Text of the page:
Wednesday, March 18, 2020

Why I'm Not (Yet?) Much Worried About the Civil Liberties Restrictions Flowing from the Coronavirus Response

By Eugene Volokh - March 18, 2020 at 02:15PM

The coronavirus epidemic has led to major restrictions on our freedom to assemble, on our right to gather for religious worship, on freedom to operate one's business, and even on ordinary freedom of movement. These are indubitably serious restrictions on civil liberties; but, as Ed Richards and Keith Whittington have noted, American law and practice has long seen such extraordinary (and transitory) threats to life as justifying extraordinary (and temporary) constraints. And indeed we have seen past quarantines, which have indeed been temporary. (The clearest permanent and serious restraint on liberty has been mandatory immunization, but I think on balance that has proved to be a justifiable restraint.)

Vigilance is always a good idea when it comes to liberty, especially in extraordinary times; but vigilance is also a good idea when it comes to protecting our and our fellow citizens' lives. I appreciate Benjamin Franklin's line that, "Those who would give up essential Liberty, to purchase a little temporary Safety, deserve neither Liberty nor Safety" (though the historical background to it is interesting and complicated). But one might equally say that "Those who would give up essential Safety, to purchase a little temporary Liberty, deserve neither Liberty nor Safety."

It's all about what's "essential" and what's "a little," of course; but such tradeoffs are a necessary part of life, and here the tradeoff seems to me—though in the face of immense uncertainty, and therefore immense risk of error—to cut in favor of certain kinds of restrictions. That's why our blog subtitle says we are "Often libertarian," though I think that even many thoroughgoing libertarians realize that a strong presumption of liberty from government restriction can't equate to a categorical rule.

Now I think it's also very important to be concerned about what effect restrictions might have on the future (see my Mechanisms of the Slippery Slope article). But here the restrictions have the virtues of their vices: Precisely because they are so broad and so onerous, it seems very unlikely that people (in government or out) will want to see their massive economic and personal costs extended any longer than necessary.

The matter might be different if the restrictions were imposed on small and disliked groups. I'm reminded of Lincoln's argument defending military arrests of certain critics of the Civil War:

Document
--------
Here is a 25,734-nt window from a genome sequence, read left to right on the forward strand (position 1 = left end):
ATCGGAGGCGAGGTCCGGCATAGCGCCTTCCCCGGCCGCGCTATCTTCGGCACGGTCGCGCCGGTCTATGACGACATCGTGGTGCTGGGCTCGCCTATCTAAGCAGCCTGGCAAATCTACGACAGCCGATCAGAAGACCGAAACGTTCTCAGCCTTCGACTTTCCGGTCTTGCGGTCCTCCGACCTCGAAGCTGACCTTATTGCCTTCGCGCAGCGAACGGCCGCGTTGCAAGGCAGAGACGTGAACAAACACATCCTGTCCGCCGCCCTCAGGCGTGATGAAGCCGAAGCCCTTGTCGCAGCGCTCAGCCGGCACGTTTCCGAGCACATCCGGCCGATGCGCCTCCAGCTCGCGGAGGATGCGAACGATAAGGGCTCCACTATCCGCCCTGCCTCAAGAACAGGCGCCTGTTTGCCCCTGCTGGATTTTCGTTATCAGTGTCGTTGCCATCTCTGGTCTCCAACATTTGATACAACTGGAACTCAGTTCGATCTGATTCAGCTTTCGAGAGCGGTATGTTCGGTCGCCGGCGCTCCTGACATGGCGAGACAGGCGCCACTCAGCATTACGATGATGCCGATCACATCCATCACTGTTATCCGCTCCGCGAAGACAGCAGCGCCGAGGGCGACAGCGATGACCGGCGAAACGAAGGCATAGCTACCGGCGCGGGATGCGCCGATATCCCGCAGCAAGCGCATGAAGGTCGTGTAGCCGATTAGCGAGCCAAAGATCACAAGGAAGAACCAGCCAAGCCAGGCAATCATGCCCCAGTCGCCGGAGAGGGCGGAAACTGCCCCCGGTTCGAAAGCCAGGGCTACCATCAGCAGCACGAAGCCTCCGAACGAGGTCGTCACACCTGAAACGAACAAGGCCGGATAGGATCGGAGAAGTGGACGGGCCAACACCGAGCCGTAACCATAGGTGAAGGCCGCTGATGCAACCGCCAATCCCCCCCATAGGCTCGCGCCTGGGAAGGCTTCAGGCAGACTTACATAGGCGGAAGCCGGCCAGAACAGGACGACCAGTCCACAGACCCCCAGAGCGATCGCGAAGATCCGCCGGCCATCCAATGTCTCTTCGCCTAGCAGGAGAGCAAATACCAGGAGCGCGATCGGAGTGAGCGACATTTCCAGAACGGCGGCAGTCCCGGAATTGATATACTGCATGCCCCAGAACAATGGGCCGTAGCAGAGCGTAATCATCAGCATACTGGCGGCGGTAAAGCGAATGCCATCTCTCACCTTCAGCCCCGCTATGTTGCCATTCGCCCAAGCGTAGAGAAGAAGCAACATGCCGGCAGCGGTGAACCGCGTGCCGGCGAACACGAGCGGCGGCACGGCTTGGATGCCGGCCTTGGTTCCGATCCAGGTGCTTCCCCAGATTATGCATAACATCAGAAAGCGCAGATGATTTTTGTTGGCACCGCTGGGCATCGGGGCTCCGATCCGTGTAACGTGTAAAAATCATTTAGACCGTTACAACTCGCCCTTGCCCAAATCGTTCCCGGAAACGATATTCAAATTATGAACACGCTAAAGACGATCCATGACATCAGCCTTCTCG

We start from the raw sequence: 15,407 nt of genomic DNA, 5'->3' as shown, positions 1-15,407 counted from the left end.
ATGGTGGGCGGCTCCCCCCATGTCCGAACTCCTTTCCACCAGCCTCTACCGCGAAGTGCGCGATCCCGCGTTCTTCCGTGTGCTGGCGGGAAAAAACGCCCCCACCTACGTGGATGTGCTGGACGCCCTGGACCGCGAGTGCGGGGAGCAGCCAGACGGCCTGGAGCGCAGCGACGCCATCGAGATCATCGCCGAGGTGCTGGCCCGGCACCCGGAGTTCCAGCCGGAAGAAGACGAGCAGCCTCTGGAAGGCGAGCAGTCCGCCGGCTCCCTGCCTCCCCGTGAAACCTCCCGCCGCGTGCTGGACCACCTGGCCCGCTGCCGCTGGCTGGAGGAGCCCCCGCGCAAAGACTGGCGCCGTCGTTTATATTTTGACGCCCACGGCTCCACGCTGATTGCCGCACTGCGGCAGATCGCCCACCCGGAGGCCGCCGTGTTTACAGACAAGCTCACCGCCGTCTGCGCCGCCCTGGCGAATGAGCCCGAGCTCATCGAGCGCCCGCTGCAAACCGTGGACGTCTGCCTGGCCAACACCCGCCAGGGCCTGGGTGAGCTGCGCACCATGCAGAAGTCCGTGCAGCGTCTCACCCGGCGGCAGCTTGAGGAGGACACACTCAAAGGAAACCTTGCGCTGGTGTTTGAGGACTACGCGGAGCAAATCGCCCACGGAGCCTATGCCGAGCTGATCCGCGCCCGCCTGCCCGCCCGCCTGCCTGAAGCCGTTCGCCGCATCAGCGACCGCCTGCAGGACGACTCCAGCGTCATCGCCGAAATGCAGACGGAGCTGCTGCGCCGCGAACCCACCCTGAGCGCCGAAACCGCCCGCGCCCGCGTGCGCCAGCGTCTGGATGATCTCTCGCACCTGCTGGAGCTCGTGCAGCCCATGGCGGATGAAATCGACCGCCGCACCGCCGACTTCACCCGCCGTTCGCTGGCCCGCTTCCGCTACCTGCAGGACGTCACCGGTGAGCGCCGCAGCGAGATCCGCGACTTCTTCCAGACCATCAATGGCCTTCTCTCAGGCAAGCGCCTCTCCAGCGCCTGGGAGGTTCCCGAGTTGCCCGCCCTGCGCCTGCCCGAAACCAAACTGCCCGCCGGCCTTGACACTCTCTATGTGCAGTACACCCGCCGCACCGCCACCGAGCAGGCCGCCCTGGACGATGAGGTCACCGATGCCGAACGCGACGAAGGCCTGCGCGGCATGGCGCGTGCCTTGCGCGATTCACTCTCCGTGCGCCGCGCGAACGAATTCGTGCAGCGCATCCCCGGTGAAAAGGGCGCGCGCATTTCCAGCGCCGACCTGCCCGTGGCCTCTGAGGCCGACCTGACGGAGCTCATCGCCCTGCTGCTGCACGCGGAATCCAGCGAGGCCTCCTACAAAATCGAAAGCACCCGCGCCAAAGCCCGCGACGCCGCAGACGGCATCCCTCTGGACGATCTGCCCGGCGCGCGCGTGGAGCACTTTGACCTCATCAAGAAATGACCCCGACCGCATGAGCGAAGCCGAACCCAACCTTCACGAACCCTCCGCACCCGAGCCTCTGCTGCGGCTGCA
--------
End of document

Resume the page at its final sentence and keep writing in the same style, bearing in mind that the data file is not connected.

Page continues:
Nor am I able to appreciate the danger … that the American people will by means of military arrests during the rebellion lose the right of public discussion, the liberty of speech and the press, the law of evidence, trial by jury, and habeas corpus throughout the indefinite peaceable future which I trust lies before them, any more than I am able to believe that a man could contract so strong an appetite for emetics [that is to say, substances that induce vomiting] during temporary illness as to persist in feeding upon them during the remainder of his healthful life.

On one hand, Lincoln was right that, after the end of the Civil War (and of military Reconstruction in the South), free speech in America continued for many decades, largely unimpeded by the legacy of wartime suppression. (There were some restrictions that we would view as improper today, but on balance speech was quite free, and probably freer than before the war.) To the extent that onerous restrictions were eventually imposed during and after World War I (and to some extent not long before, in response to anarchist violence), they probably would have been largely the same regardless of what Lincoln had done half a century before. On the other hand, precisely because military arrests and restrictions on anti-war speech target a small group, the public at large might well retain an appetite for such restrictions in the future—and is especially likely to misjudge the current costs and benefits of the restrictions as well.

Yet the costs here are being borne by most Americans, whether directly or indirectly; and even though no costs are ever spread equally, they are spread so broadly that Lincoln's insight seems especially apt. The restrictions we're facing are bitter pills, but their very bitterness offers a good deal of assurance that we won't, in the long term, keep consuming them when there is no real danger.


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